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Big Bang Theory And Common Sense


By Ted Twietmeyer

Common sense is a effective firewall against crazy ideas and theories. Biggest problem science has? Not getting grants, but rarely applying common sense.

So-called "Big Bang" theory is merely big BS theory. Consider that all the matter in the universe is a mass (in tons) so large there are no words to describe it. We are supposed to believe that all matter was crammed into a infinitesimally small point, smaller than a atom which then exploded. If Big Bang theory isn't nonsensical enough now consider this: Science never describes HOW all the matter in the universe could be crammed together into tiny space to begin with. Whenever you question a scientist about a lack of common sense with this theory, you will get laugh, smirk or other arrogant response like "You simply don't understand the quantum world."

Big Bang theory is right on par with black hole theory. Science has endlessly stated "A black hole is so powerful that even light cannot escape it." Yet in almost the same breath, scientists will tell you about jets of matter which stream out of the polar axis of a black hole.

For any theory of any kind to be considered valid, it must be able to describe ALL conditions associated with that theory. But science rarely does that. Instead, inconvenient facts and observations are simply ignored to keep grant money flowing. Why? Grant money is the life-sustaining blood of science.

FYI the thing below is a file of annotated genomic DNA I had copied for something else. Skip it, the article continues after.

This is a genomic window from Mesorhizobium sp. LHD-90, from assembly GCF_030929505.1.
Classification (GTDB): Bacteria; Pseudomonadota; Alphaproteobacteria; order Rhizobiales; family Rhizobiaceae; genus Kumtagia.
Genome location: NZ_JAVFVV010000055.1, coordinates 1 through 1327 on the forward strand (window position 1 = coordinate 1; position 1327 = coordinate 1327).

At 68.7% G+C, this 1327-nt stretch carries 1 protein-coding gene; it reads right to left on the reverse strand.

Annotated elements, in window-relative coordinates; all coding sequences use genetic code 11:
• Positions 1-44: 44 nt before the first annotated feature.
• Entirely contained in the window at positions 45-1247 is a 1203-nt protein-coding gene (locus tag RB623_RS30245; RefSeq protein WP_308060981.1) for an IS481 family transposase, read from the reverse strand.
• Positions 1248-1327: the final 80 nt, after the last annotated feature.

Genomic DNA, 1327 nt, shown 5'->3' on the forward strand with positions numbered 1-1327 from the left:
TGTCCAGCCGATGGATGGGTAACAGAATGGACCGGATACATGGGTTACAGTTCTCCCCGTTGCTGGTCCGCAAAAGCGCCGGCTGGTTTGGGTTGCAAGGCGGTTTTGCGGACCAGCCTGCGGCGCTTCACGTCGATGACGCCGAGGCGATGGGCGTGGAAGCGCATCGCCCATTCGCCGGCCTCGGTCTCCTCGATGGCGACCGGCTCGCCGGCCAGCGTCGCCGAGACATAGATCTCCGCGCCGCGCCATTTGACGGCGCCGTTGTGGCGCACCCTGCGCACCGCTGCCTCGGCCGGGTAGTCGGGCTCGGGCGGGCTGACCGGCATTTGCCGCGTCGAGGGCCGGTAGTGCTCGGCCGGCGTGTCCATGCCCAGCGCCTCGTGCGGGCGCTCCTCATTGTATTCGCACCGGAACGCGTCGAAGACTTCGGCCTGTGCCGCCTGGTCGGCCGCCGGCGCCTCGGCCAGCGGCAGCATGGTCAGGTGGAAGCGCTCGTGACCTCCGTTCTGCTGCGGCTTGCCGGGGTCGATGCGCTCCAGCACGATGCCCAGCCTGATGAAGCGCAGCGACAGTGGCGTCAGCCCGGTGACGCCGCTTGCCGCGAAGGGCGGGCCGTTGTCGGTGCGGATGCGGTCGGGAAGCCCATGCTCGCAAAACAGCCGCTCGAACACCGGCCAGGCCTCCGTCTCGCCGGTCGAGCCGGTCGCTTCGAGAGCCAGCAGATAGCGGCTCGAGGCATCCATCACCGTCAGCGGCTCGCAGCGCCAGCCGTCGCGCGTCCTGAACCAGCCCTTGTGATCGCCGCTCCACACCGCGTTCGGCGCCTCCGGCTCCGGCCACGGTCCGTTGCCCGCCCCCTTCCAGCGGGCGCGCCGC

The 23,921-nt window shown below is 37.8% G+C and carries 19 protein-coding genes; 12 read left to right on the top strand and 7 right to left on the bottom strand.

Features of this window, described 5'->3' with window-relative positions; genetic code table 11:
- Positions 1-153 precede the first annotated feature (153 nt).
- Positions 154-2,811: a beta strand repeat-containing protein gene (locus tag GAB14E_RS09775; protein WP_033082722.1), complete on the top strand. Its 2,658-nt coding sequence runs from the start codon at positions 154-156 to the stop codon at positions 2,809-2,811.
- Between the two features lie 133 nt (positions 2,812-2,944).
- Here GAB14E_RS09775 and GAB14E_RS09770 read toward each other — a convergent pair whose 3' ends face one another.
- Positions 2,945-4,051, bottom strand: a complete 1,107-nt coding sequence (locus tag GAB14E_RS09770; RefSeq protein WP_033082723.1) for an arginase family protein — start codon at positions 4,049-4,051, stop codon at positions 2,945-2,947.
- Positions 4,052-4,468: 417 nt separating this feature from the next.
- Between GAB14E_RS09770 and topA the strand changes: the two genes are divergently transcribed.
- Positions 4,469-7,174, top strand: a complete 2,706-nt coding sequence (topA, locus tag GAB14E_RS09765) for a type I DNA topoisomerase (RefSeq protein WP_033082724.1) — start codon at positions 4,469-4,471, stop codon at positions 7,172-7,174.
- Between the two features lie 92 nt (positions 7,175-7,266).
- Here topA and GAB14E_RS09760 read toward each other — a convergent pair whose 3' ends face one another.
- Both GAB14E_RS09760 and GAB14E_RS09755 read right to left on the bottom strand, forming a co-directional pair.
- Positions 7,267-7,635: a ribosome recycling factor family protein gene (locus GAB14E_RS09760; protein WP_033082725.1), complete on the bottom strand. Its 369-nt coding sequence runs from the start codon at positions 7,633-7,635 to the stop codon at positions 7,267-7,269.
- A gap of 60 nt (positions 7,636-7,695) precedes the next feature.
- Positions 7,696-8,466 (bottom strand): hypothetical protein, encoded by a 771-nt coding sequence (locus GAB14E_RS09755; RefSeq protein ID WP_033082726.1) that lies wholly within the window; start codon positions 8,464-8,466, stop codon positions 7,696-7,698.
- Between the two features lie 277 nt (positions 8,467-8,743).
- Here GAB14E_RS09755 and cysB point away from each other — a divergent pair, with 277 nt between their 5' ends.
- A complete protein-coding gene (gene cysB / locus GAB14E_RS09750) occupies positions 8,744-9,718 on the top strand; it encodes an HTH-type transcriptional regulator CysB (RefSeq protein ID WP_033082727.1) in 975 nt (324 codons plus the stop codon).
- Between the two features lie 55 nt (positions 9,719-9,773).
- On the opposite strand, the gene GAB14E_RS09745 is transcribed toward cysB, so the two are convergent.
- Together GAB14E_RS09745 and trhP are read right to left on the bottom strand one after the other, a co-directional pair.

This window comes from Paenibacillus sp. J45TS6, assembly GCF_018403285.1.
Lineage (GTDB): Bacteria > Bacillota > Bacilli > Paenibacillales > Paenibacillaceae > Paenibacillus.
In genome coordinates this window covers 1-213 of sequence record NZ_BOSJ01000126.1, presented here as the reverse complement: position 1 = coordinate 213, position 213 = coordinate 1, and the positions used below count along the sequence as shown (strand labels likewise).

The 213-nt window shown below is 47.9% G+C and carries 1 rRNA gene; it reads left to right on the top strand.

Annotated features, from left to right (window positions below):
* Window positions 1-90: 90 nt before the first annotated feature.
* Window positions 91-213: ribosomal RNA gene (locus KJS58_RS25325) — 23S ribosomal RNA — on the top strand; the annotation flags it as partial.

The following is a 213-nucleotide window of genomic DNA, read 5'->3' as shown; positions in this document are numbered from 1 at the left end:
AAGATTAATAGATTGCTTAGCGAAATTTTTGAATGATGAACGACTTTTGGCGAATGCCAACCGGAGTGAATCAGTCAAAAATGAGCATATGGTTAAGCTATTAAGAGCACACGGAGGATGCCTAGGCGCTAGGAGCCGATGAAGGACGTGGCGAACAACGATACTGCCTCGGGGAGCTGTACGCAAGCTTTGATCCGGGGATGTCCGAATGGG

When blood stops flowing it clots. When grant money stops flowing and scientists stop publishing, scientists lose their jobs. If you don't want to accept that, ask any scientist today. Admission by any scientist that he/she made a making a mistake is tantamount to blaspheming God in church. Mistakes are not forgivable, but spouting BS to get grant money is forgivable.


Fifty five years ago, Big Bang theory all started when Bell Labs built a giant microwave antenna in Holmdel, New Jersey. It was used to measure radio signals bounced off metalized balloons. This was a early attempt to evaluate a satellite relay system. At Princeton, not far from Bell Labs, a researcher named Robert Dicke was pursuing his theory about the Big Bang. Dicke believed the Big Bang actually happened billions of years ago and some type of "residue" should exist in space which can be measured. But Dicke needed some kind of physical evidence to prove his theory.

Dicke learned that Penzias and Wilson's microwave antenna was detecting space background noise they could not explain. Penzias, Wilson and Dicke got together, papers were published and soon the Big Bang theory took root. It was a theory that began with noise and remains full of noise today. Penzias and Wilson could not find the origin of space microwave background noise, so it was attributed to the Big Bang. Science doesn't like anything observed to remain without a explanation.

To prove that the Big Bang must have occured and created ever-lasting space microwave background noise, is like believing all light in a room at night when a switch is flipped on - originates from a burning candle. Terrible assumptions at best. In fact, science would almost have to support a belief in free energy. After all, would else could power space background microwave radiation indefinitely? Maybe they should be looking at our Sun as the source of the microwave radiation instead.

Finally people are admitting Einstein did not create all-perfect theories and equations.

For more about others finally waking up to Big Bang BS see

Ted Twietmeyer


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